EIGRP OTP (Over the Top) allows you to run EIGRP between routers that are not directly connected. It is a great feature to use when you want to run EIGRP between routers that are connected to a service provider network and you don’t want the hassle of other solutions like MPLS VPN and you don’t want the service provider’s involvement with your routing. With EIGRP OTP, you can configure everything on your own routers as long as you are able to reach the remote router(s).
EIGRP OTP uses an overlay VPN and thus uses tunneling, it is a bit similar to other solutions like DMVPN / multipoint GRE but it uses LISP (Locator/Identifier Separation Protocol) instead.
LISP is a technology where each end device has a separate “identity” and “location”, unlike IP where the IP address is both the identity and location of the end device. LISP is useful in scenarios where an end device should be able to retain its original IP address, even if it moves to another subnet. It is useful for VM motion where virtual machines are moved from one hypervisor to another but also for mobile devices that end up in another subnet after roaming.
There is a control plane and data plane for LISP. Learning all the details about the LISP control plane is quite a story. On the data plane, LISP uses UDP to encapsulate data and tunnel traffic. EIGRP OTP only uses LISP for the data plane, EIGRP is used for the control plane. This is convenient as you don’t really have to understand LISP to be able to understand EIGRP OTP.
In this lesson, I’ll show you how to configure EIGRP OTP.
To demonstrate EIGRP OTP, I use the following topology:
Above we have four routers:
- R1, R2 and R3 are customer routers that want to use EIGRP to exchange routing information. These routers each have a loopback interface with an IP address that we will advertise in EIGRP.
- R4 is the service provider network. In a production network, this could be a large network but for simplicity reasons, I’m only using one router here.
The only requirement to run EIGRP OTP is that the customer routers have to be able to reach each other. I will use a couple of static routes so that R1, R2 and R3 are able to reach the IP addresses on their GigabitEthernet 0/1 interfaces:
R1(config)#ip route 192.168.24.2 255.255.255.255 192.168.14.4 R1(config)#ip route 192.168.34.3 255.255.255.255 192.168.14.4
R2(config)#ip route 192.168.14.1 255.255.255.255 192.168.24.4 R2(config)#ip route 192.168.34.3 255.255.255.255 192.168.24.4
R3(config)#ip route 192.168.14.1 255.255.255.255 192.168.34.4 R3(config)#ip route 192.168.24.2 255.255.255.255 192.168.34.4
Now we can configure EIGRP.
EIGRP OTP is only supported in EIGRP named mode, you can’t configure it in classic mode. Neighbors have to be configured statically and we have two options here:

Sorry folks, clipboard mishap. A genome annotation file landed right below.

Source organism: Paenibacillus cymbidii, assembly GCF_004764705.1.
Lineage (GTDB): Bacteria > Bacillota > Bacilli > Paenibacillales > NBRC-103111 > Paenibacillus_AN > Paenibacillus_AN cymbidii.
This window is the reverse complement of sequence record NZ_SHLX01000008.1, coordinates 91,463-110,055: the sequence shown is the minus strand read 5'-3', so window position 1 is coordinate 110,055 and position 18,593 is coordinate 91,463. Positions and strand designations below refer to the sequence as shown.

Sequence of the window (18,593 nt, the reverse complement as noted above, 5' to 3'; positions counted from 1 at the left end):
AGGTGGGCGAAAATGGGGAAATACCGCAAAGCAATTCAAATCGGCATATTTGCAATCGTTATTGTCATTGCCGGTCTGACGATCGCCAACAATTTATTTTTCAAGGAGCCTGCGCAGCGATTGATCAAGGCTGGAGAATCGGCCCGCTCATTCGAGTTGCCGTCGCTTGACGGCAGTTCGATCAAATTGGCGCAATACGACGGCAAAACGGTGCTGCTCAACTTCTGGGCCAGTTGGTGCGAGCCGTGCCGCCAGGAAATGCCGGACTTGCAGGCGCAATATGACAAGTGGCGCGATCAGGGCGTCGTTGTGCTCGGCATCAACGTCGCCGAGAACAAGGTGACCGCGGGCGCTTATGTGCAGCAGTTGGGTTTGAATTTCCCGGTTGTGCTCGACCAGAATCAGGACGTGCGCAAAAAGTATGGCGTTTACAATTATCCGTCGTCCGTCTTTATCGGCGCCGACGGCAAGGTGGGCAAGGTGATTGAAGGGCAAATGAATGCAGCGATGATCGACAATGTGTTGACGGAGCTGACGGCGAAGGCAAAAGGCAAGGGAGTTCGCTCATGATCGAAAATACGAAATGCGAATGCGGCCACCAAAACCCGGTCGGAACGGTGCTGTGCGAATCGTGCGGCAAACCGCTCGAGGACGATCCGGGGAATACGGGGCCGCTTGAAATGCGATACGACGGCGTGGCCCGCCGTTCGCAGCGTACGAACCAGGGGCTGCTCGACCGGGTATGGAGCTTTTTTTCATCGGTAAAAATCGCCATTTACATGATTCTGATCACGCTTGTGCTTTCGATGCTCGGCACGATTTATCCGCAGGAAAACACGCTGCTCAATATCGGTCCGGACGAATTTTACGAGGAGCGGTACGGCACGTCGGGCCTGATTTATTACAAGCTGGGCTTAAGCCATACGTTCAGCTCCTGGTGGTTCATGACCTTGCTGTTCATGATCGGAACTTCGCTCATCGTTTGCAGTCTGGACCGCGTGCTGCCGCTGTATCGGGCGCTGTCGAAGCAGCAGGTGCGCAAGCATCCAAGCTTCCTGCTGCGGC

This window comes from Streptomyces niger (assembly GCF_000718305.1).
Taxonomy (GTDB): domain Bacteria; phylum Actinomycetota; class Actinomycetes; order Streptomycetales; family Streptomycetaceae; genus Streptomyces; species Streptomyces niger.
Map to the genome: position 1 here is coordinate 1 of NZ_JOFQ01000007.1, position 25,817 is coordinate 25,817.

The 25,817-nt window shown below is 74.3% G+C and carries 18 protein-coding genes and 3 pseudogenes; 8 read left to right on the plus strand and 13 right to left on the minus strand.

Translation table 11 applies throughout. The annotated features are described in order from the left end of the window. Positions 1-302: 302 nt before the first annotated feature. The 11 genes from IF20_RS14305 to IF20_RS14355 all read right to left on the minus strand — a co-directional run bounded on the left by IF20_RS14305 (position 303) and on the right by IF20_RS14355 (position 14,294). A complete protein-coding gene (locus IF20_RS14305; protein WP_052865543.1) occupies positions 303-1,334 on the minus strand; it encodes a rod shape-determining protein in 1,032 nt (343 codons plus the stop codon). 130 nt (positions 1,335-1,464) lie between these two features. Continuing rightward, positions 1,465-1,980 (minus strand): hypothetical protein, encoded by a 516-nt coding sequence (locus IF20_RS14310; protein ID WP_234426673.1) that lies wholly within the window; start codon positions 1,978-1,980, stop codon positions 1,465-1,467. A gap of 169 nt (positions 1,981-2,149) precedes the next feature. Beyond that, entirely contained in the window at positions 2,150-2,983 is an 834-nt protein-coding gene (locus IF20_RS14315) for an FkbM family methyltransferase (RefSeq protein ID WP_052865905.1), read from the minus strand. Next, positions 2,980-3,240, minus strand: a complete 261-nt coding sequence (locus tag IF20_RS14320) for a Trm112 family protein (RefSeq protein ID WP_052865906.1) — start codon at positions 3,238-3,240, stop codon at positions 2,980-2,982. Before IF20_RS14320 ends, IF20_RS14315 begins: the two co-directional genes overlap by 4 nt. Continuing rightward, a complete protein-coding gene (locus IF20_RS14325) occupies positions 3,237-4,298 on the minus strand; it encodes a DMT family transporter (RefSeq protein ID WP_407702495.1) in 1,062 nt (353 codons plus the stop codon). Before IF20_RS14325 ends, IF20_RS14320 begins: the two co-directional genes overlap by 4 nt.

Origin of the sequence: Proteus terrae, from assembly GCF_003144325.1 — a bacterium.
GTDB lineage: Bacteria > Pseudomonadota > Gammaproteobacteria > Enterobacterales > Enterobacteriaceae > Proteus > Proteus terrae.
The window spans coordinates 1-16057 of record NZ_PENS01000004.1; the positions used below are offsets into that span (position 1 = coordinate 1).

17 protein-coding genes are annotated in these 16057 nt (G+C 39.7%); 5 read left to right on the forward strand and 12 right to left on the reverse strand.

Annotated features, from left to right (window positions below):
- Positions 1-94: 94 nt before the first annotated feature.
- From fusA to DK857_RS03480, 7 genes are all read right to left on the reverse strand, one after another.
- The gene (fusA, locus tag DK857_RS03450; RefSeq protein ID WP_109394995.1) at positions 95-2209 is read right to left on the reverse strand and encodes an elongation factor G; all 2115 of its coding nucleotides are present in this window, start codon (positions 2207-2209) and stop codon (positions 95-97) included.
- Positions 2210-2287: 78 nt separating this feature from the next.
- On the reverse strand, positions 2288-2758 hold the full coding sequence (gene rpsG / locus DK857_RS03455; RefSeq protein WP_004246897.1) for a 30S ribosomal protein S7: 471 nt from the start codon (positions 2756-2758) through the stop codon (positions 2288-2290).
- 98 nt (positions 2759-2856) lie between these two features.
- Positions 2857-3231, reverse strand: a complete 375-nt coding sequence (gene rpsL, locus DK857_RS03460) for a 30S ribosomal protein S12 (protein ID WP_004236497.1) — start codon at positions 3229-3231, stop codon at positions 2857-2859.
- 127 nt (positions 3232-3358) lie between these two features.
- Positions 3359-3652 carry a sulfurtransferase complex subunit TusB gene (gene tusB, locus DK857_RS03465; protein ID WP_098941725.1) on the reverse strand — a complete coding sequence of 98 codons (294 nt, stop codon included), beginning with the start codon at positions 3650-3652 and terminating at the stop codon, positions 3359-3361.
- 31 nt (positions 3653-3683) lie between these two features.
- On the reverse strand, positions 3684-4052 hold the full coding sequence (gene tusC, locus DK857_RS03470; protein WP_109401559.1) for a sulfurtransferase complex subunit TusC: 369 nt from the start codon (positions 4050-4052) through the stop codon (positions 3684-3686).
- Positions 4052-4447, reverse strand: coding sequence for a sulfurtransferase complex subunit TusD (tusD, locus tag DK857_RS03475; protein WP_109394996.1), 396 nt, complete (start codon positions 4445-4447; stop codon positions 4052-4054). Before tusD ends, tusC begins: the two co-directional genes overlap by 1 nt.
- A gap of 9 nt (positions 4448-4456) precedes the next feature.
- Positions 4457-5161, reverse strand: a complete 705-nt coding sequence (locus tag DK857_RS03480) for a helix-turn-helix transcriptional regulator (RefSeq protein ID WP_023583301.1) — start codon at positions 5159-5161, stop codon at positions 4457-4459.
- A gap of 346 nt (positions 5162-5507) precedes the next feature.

- We can configure a full-mesh of static EIGRP neighbors.
- We can configure one router as a route reflector which works similar to the BGP route reflector.
With three routers, a full mesh is no problem but if you have a lot of customer routers, a route reflector is an interesting option. I will configure R1 as the route reflector and R2/R3 will be its clients:
R1(config)#router eigrp OTP R1(config-router)#address-family ipv4 autonomous-system 123 R1(config-router-af)#remote-neighbors source GigabitEthernet 0/1 unicast-listen lisp-encap 123
The remote-neighbors command is all we need for EIGRP OTP. It tells R1 to use the GigabitEthernet 0/1 interface and listen for unicast packets. LISP uses different IDs, I’m going to use ID 123 on all routers. Optionally, this command allows you to set a maximum number of neighbors and/or use an access-list to permit only certain IP addresses to accept as EIGRP neighbors.
Let’s advertise the loopback interface and GigabitEthernet 0/1 on R1:
R1(config-router-af)#network 184.108.40.206 0.0.0.0 R1(config-router-af)#network 192.168.14.0 0.0.0.255
Last but not least, there are two more things we have to configure:
- Disable next-hop-self: If you don’t do this, R1 will set its own IP address as the next hop for everything it advertises to R2 and R3. If you don’t disable this, then whenever R2 or R3 want to reach each other’s loopback interface, they will send their traffic to R1. It works but it’s sub-optimal routing. If you disable this then R1 will leave the next hop IP address alone and R2/R3 are able to reach each other directly.
- Disable split horizon: R1 is using a single interface so if you don’t disable split horizon, R2 and R3 are unable to learn each others loopback interfaces.
Let’s disable next-hop-self and split horizon:
R1(config-router-af)#af-interface GigabitEthernet 0/1 R1(config-router-af-interface)#no next-hop-self R1(config-router-af-interface)#no split-horizon
That’s all we have to do on the route reflector.
Let’s configure R2 and R3. The only thing we have to do is configure R1 as a static remote neighbor and set the LISP encapsulation ID: